The first step of the consulting process is the discovery phase. Discovery involves gathering data from multiple sources before the consultants apply their expertise to solve a business problem. The discovery phase of a consulting engagement is therefore key to the consulting process. In a resource-constrained environment, speed and quality are essential to successful client discovery. In this two-part post, we will discuss the importance of accelerating client discovery during a consulting engagement. In this first post, we will outline the discovery phase, examining the process itself, its tendency to be lengthy, and how to determine its success.
The Consultant’s Standard Discovery Process
What goes into discovery
Many consultants rely on their own proprietary business frameworks as a value-add for their offerings. Each firm has its own unique way to approach a problem. No matter what type of framework a consultant ends up adopting, he/she needs to get to the root cause of the business problem he/she has identified. Data discovery thus enters the picture.
Consulting data discovery has evolved considerably with the advent of new technologies and increasingly sophisticated understanding of consulting. Whereas consultants previously relied on generalized ideas for interviews, client feedback, and general monitoring, many now incorporate big data analytics and predictive models into their discovery process. Even with the evolution of new technologies and more sophisticated approaches to data discovery, consultant discovery techniques typically fall under the following categories:
- Review of existing business documents and processes
- Quantitative analysis of information using statistical tools
- First-hand observations through informal stakeholder interviews
- Formal and semi-structured interviews with key stakeholders, including clients
Regardless of the sophistication of the discovery process, the end result of most discovery is a plethora of spreadsheets, raw data, and subjective measurement of perceptions.
Length of the current discovery activities
Consultants spend a considerable amount of time on discovery. Once the scope of an engagement is defined, a consultant has to collect the right data to understand exactly what needs to be done. This data collection could be simple fact finding, or it could be a more involved process. Engagements vary in the time and resources committed to data collection based on the nature of the engagement, the type of discovery required, the availability of discovery tools, the type of entity being examined, and many other variables. For business consulting, it can take anywhere from a couple of weeks to several months to complete discovery for an engagement.
For any type of consulting discovery process, the discovery is rarely exhaustive. There is always more data to explore, another stakeholder to question, or other strategies to consider. The question for most consultants, therefore, is:“what can we discover in a reasonable timeframe?”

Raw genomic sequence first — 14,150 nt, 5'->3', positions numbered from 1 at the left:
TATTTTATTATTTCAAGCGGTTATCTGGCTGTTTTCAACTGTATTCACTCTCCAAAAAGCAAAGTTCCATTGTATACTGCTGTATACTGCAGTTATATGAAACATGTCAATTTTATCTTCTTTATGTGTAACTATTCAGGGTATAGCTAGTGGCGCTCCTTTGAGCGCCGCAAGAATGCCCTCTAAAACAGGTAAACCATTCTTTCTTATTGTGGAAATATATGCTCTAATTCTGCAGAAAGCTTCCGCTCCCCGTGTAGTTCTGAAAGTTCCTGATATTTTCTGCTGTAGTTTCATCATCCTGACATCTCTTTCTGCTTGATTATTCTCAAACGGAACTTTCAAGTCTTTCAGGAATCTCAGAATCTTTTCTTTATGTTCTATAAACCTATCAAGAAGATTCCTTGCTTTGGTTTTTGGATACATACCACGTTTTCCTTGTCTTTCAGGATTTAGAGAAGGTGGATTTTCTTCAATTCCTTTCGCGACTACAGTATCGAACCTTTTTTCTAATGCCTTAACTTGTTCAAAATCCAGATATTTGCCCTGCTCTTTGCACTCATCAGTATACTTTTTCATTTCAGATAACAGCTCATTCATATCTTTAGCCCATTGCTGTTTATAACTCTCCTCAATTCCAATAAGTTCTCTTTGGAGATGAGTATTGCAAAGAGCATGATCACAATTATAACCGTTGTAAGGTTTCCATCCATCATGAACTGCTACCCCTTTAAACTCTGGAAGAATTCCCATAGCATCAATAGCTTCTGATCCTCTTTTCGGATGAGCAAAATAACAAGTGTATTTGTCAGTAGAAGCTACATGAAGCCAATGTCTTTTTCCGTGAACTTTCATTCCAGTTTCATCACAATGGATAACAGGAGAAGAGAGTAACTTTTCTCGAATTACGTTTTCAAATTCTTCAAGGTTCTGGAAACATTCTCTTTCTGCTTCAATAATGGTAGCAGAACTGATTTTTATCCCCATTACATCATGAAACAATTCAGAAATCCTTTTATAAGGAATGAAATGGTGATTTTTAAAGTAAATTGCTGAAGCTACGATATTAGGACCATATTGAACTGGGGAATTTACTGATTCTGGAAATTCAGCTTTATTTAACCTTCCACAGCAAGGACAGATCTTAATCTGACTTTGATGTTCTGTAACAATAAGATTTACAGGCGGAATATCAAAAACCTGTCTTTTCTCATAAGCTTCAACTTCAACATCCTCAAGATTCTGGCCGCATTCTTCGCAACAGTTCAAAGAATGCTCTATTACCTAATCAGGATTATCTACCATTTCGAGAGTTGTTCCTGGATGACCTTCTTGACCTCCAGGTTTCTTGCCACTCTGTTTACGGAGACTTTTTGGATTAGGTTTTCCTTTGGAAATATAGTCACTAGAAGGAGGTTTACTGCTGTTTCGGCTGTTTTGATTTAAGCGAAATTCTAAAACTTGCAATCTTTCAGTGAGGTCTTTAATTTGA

How to determine whether the discovery process has succeeded
Conducting discovery does not itself guarantee that a consultant will uncover meaningful insights. Before discovery even begins, consultants need to have a sound framework for approaching discovery. Regardless of how consultants choose to conduct discovery, there are four universal questions they must address:
Are we asking the right questions?
Assumptions debilitate effective consulting. Too often, the gap between planning and execution is a result of faulty assumptions about the nature of a problem. Particularly when large business problems are concerned, many people will have strong opinions about the issue. Unless the right questions are asked, however, there is no way to understand the root cause of any business problem.
Do we have the right information to answer what we need to know?
This question, while obvious, is still important. In an ideal world, a consultant understands exactly what the client needs to discover and why the client needs that information. The reality is often more difficult. Business is often uncertain, processes are not as well defined as they might seem, and execution is frequently difficult to track. The key here is to understand what the goals are before starting to gather the information. The more specific those goals are, the better chance consultants have to successfully gather the correct information.
Can we reasonably say we have an accurate snapshot of business realities with the data we have collected?
Again, discovery is about understanding how much information is enough. While it might be reassuring to think consultants can gain an exhaustive understanding of the collective information available about a business problem, such an expectation is practically untenable. Consultants have to operate with limited data. Something will always be missing, but the critical test for effective discovery is whether the information is sufficient enough to determine the root cause of a problem.
Do you have enough information to reconcile disparate perspectives?
It is fairly easy to determine root cause when all the data points in the same direction, but that rarely happens. Most of the time, consultants have to wade through competing ideas and conflicting information before they can come to any accurate conclusions. An effective discovery processes will ensure that consultants have a sound method for determining which perspective is correct, or better yet, what explains the differences in perceptions.
Now that we’ve established the importance of successful client discovery for consultants, be sure to check out our post tomorrow, where we will argue that the way to increase value-add for consulting is to decrease the speed to better insight by leveraging technology to scale insight gathering.